“Why come here and insult our culture?” says Dostum. “Such events have only served to create an atmosphere of mistrust and anger. New recruits to the Afghan army have to be watched closely in case they are Taliban spies. Acts of disrespect from U.S. troops only serve to strengthen the position of the Taliban and will have made it harder to work out a peaceful solution.”
I had first come to Afghanistan after witnessing the bus bombing in London’s Tavistock Square on July 7, 2005. Having studied Islamic history in college, my rose-tinted world of Persian miniatures and Sufi poetry had been shattered by the firsthand experience of Islamic terrorism. To my mind, there were now big questions to be asked—and I wanted answers. Against the advice of friends and family, I packed my bags and bought a plane ticket to Kabul.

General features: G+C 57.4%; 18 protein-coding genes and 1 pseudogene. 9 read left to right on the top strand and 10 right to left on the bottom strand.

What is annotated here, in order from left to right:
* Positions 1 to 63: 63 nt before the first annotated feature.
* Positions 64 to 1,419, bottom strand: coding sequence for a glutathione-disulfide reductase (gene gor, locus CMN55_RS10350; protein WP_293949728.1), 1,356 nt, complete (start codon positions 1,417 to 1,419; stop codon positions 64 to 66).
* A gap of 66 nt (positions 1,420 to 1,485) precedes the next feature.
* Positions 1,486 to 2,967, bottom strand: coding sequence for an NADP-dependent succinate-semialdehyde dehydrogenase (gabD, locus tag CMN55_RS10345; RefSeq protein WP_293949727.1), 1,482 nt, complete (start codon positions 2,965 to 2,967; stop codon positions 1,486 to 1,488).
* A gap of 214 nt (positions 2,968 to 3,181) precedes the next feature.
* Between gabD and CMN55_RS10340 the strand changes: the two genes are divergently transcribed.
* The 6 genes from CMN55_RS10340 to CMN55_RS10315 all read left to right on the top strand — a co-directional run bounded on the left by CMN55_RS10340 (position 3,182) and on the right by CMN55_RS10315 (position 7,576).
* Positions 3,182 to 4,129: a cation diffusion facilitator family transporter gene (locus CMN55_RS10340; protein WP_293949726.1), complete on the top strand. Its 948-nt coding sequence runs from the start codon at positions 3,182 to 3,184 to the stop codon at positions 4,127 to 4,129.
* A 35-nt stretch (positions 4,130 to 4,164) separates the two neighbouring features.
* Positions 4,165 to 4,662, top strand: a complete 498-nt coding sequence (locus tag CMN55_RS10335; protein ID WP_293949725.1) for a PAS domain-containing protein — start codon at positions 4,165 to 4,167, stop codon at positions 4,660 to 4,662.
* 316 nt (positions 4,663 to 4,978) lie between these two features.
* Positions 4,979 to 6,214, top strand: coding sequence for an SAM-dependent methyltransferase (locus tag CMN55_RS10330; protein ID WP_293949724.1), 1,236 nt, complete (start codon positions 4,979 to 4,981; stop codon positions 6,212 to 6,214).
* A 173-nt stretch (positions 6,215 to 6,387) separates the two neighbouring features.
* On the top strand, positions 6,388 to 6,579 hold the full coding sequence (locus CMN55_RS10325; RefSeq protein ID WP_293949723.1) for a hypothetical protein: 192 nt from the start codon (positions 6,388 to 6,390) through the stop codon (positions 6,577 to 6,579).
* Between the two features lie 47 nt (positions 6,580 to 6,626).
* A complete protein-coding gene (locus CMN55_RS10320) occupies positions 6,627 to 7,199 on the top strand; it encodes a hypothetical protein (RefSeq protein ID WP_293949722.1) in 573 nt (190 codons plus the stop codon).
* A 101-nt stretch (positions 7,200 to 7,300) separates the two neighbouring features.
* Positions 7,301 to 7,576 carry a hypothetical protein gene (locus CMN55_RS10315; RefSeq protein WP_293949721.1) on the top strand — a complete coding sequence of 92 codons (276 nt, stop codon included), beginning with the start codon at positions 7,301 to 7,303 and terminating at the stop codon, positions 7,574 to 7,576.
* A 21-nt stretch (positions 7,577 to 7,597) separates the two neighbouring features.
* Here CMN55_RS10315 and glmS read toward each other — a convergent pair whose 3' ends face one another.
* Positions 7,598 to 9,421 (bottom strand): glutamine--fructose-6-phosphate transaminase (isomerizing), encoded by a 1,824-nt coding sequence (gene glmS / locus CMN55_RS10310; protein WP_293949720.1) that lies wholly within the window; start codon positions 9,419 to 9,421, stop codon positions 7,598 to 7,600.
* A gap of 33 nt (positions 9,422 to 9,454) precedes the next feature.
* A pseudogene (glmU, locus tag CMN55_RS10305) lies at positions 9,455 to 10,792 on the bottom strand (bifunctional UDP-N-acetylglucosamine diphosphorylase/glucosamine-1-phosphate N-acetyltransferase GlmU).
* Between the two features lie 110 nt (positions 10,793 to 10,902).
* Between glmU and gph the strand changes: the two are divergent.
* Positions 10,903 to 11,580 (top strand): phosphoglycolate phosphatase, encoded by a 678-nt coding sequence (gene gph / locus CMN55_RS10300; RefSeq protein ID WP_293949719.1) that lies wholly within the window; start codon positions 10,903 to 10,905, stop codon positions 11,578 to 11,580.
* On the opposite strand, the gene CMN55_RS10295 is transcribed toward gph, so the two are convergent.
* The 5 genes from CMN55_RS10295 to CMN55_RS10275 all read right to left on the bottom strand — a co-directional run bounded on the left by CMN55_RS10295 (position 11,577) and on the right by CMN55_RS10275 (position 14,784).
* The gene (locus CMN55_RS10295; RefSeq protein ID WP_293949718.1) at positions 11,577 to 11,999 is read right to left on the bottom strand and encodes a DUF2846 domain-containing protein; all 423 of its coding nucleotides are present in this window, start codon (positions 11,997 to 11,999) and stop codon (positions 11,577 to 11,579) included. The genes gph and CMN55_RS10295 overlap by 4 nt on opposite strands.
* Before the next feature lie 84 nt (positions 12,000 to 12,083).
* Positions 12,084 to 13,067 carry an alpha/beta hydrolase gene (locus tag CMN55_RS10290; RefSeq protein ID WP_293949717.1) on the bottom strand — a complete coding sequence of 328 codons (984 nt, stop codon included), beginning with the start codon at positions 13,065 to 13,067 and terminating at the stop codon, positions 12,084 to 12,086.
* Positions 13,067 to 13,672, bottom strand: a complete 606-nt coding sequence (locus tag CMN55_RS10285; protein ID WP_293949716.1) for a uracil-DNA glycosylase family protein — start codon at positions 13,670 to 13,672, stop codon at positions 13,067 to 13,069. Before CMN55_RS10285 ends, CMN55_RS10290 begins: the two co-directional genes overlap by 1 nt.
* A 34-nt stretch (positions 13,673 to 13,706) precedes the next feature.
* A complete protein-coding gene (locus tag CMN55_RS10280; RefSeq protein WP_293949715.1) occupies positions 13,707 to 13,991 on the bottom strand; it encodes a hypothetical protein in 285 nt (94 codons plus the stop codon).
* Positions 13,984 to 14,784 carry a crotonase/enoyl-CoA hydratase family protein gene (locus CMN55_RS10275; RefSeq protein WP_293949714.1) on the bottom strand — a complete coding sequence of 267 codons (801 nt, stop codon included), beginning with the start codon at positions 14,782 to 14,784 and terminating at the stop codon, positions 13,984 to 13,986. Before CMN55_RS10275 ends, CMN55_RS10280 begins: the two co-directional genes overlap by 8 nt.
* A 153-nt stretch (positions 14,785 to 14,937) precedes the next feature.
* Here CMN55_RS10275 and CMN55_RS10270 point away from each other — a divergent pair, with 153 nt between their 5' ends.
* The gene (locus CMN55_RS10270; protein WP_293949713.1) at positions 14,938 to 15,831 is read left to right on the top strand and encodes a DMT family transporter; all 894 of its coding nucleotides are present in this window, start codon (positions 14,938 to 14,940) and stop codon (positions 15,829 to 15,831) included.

Luckily, the Afghans I met took pity on me. I was, of course, a woman; I was an infidel; and I was alone. My first time I stayed among the locals, venturing into the bazaars unchallenged, often donning a burqa. Having expected the worst, I found the Afghans proud and strong, as kind as they were canny, and with a nobility that seemed to me to have been all too often lost in our own society. The generosity I had received from those who owned little more than the clothes they stood up in had moved me beyond words.